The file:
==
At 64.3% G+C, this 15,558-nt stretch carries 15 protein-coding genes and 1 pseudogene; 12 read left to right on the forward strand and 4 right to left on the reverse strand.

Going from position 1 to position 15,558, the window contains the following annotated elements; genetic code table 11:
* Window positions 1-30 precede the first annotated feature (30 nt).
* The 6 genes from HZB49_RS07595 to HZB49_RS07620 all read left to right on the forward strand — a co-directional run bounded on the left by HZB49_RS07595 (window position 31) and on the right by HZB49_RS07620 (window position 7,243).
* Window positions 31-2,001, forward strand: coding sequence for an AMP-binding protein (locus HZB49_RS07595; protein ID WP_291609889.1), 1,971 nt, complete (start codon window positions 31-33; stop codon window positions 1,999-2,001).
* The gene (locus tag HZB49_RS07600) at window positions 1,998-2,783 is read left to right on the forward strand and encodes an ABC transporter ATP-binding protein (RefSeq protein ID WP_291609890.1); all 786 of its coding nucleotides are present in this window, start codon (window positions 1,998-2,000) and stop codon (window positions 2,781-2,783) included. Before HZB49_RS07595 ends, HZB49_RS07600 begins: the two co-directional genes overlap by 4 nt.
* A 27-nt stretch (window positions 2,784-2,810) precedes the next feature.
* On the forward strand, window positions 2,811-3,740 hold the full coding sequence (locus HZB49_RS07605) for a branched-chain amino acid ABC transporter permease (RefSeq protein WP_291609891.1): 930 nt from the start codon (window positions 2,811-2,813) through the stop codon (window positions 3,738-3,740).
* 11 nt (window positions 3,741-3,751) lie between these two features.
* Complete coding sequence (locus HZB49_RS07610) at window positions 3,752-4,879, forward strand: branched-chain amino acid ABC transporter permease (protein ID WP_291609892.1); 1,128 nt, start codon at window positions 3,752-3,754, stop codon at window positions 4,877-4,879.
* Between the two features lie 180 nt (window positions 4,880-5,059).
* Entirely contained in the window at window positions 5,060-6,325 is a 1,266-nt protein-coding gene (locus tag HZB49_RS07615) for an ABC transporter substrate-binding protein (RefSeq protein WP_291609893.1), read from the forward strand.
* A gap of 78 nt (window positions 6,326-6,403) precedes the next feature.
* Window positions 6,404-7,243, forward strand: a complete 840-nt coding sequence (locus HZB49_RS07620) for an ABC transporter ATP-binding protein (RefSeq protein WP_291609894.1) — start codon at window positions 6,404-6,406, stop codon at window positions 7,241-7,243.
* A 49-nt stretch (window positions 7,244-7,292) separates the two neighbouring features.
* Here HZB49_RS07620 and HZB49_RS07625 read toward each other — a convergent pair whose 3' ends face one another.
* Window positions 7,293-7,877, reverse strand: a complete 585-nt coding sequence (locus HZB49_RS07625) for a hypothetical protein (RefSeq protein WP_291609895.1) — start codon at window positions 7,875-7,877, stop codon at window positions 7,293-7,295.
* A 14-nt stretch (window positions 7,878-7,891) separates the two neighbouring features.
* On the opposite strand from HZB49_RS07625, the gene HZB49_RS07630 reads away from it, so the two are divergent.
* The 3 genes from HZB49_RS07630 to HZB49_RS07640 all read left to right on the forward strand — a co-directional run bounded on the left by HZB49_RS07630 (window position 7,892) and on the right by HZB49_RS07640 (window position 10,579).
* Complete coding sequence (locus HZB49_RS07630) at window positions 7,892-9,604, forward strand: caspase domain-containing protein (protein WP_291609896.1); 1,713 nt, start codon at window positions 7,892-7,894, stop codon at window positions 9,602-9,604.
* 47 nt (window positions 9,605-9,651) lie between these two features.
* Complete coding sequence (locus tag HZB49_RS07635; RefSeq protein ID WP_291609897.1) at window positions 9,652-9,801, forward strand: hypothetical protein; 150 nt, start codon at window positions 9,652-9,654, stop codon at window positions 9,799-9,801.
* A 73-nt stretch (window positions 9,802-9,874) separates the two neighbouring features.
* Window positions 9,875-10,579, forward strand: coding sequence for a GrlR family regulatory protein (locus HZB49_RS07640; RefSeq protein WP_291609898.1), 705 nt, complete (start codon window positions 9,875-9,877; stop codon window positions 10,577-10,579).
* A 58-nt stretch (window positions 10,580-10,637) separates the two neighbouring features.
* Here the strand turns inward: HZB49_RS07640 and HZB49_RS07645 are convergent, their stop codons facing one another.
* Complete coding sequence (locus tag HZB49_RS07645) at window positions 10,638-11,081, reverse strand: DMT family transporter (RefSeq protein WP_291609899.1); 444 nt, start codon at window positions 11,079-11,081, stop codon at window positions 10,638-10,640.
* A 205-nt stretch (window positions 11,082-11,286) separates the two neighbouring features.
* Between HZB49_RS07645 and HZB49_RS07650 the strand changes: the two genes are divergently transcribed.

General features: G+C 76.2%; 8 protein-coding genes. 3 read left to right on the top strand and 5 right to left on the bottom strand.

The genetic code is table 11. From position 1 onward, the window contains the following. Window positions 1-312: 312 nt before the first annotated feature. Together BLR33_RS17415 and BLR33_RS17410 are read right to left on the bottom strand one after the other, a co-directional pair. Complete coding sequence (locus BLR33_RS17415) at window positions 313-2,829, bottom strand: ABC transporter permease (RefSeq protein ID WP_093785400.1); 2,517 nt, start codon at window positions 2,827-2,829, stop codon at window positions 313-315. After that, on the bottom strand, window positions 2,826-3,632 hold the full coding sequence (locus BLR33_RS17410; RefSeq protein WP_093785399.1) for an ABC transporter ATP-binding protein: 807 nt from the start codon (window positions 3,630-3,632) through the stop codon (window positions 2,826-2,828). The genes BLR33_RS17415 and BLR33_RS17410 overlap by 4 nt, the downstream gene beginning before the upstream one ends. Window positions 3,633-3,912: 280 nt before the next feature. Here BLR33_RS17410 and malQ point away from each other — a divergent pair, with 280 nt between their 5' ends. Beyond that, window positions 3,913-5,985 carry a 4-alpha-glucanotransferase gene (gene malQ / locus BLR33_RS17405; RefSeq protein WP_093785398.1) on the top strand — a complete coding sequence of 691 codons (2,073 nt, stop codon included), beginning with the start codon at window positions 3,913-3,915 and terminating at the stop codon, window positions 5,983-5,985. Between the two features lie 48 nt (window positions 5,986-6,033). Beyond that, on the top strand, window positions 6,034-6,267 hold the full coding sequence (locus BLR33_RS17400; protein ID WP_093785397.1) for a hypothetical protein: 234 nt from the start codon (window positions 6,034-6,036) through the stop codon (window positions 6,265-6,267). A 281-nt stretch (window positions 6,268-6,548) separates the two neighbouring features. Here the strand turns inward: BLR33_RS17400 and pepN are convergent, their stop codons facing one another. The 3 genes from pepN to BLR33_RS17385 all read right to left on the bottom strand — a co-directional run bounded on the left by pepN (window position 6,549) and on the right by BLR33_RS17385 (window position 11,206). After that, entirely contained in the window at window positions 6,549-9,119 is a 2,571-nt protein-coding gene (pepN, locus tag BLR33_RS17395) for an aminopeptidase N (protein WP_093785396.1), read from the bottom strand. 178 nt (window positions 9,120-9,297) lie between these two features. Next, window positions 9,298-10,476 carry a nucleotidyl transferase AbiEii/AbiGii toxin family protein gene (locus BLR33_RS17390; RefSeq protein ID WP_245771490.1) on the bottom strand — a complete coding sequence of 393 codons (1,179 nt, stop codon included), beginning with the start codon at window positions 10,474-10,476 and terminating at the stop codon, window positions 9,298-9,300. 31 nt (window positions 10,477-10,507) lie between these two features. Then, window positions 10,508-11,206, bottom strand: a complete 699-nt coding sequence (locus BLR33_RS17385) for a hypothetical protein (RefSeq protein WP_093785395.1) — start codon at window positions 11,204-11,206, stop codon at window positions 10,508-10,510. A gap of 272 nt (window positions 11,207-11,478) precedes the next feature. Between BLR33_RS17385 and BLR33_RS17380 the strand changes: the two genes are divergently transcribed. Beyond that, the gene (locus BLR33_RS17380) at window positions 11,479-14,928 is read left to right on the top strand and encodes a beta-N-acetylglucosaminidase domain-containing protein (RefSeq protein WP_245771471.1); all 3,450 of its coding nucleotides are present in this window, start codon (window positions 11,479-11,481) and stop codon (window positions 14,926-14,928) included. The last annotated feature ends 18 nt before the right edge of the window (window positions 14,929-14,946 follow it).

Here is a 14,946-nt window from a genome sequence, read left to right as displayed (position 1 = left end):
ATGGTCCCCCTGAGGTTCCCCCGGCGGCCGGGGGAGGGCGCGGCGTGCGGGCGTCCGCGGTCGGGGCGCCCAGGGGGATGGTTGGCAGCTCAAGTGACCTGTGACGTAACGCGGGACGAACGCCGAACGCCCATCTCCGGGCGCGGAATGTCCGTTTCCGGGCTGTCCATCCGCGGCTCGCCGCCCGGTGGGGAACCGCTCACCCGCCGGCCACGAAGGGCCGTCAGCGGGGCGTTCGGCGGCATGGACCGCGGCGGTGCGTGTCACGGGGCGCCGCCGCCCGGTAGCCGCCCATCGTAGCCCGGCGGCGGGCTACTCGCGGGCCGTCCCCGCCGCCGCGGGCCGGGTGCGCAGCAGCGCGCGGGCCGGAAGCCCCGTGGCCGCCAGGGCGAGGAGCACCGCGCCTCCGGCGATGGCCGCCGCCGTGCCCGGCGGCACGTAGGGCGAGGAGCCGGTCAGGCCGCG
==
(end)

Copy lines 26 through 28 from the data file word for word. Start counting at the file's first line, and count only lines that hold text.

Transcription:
* A 58-nt stretch (window positions 10,580-10,637) separates the two neighbouring features.
* Here the strand turns inward: HZB49_RS07640 and HZB49_RS07645 are convergent, their stop codons facing one another.
* Complete coding sequence (locus tag HZB49_RS07645) at window positions 10,638-11,081, reverse strand: DMT family transporter (RefSeq protein WP_291609899.1); 444 nt, start codon at window positions 11,079-11,081, stop codon at window positions 10,638-10,640.